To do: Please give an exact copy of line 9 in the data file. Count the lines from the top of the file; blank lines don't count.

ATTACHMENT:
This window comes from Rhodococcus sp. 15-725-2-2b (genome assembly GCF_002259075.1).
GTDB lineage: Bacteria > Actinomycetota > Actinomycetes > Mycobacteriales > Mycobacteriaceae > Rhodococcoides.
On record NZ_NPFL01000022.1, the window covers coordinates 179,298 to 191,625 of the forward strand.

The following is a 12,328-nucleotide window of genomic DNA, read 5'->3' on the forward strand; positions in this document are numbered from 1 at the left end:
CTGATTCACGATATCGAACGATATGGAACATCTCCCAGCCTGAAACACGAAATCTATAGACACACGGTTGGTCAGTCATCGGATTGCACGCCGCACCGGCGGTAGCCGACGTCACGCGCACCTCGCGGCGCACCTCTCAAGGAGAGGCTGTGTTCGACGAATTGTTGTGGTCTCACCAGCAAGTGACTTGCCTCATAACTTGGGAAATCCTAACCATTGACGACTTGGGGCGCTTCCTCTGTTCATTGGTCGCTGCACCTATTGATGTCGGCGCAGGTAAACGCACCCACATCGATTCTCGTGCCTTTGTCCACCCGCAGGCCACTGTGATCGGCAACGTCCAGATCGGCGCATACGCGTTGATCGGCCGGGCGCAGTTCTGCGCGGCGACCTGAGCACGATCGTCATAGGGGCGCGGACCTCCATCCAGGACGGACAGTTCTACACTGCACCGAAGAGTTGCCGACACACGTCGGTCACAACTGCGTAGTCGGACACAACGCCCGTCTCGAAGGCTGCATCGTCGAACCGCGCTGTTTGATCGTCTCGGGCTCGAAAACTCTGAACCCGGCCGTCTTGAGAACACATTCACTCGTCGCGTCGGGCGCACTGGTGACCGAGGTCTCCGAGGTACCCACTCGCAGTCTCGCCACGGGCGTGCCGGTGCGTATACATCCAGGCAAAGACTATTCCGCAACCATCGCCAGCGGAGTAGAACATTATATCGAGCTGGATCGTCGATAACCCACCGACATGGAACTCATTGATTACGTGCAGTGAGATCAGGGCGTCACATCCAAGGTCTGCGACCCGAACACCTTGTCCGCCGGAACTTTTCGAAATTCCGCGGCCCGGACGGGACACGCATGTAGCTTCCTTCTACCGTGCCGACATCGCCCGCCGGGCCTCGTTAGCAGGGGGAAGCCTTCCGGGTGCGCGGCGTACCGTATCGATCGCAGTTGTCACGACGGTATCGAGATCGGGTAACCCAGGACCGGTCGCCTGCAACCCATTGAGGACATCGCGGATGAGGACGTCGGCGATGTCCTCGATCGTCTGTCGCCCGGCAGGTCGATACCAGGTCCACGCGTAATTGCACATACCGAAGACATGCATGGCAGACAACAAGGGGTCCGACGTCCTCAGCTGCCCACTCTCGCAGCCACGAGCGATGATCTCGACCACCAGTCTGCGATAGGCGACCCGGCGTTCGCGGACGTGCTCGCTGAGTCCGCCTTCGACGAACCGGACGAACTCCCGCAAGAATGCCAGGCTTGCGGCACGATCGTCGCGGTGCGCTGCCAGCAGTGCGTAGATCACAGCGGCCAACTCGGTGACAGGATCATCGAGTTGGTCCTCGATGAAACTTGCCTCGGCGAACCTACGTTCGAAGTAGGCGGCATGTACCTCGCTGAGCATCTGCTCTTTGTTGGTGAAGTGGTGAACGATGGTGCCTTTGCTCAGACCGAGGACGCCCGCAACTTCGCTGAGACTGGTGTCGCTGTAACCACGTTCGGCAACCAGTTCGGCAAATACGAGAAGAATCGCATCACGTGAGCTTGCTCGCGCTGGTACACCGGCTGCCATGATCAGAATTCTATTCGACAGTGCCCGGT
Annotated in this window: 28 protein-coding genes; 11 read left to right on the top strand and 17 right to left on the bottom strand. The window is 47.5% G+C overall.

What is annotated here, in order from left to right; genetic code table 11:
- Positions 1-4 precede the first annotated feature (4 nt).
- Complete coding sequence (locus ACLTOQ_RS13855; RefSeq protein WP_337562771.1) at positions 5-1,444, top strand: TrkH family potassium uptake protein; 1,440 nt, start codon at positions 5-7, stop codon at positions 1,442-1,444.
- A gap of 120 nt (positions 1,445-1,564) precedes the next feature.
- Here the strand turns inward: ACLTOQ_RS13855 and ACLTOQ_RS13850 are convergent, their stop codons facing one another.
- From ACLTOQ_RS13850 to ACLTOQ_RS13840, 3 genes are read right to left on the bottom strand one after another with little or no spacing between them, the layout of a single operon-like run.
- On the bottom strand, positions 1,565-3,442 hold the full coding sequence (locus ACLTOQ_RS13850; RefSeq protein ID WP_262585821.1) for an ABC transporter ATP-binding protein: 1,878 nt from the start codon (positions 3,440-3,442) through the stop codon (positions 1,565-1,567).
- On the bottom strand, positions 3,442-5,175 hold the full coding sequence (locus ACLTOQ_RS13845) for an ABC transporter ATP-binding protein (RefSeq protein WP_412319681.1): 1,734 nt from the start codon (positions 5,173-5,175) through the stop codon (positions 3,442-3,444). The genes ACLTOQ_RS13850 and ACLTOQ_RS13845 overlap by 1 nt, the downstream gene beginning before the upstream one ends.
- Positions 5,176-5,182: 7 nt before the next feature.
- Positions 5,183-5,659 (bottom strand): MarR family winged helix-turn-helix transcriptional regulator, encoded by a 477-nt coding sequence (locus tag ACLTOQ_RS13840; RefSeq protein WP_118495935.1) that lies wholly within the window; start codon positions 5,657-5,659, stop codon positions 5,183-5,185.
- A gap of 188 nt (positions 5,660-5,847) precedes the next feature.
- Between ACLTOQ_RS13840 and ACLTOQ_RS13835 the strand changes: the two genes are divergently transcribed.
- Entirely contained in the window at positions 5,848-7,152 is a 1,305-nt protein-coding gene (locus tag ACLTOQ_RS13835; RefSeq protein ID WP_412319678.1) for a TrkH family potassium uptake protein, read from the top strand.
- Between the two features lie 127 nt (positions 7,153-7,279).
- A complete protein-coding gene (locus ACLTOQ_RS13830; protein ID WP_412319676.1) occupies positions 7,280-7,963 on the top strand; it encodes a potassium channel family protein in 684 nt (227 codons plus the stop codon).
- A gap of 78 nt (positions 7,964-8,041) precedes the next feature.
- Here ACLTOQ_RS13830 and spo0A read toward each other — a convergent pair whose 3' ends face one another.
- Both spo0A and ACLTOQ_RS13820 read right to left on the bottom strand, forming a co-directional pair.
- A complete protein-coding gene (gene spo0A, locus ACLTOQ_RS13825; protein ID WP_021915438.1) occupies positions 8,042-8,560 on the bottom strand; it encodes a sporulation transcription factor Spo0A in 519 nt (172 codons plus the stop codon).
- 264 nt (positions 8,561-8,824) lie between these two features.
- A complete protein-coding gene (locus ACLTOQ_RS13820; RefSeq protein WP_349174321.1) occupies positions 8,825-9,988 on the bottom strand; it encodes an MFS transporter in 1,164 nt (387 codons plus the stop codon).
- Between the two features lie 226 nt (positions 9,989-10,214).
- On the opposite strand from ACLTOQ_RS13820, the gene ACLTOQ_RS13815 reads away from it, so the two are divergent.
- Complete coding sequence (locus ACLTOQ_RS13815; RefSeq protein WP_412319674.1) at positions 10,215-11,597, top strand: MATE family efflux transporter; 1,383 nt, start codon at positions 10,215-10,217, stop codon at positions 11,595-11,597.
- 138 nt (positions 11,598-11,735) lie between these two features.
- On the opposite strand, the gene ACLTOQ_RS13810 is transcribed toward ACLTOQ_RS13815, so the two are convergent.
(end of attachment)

- Complete coding sequence (locus ACLTOQ_RS13855; RefSeq protein WP_337562771.1) at positions 5-1,444, top strand: TrkH family potassium uptake protein; 1,440 nt, start codon at positions 5-7, stop codon at positions 1,442-1,444.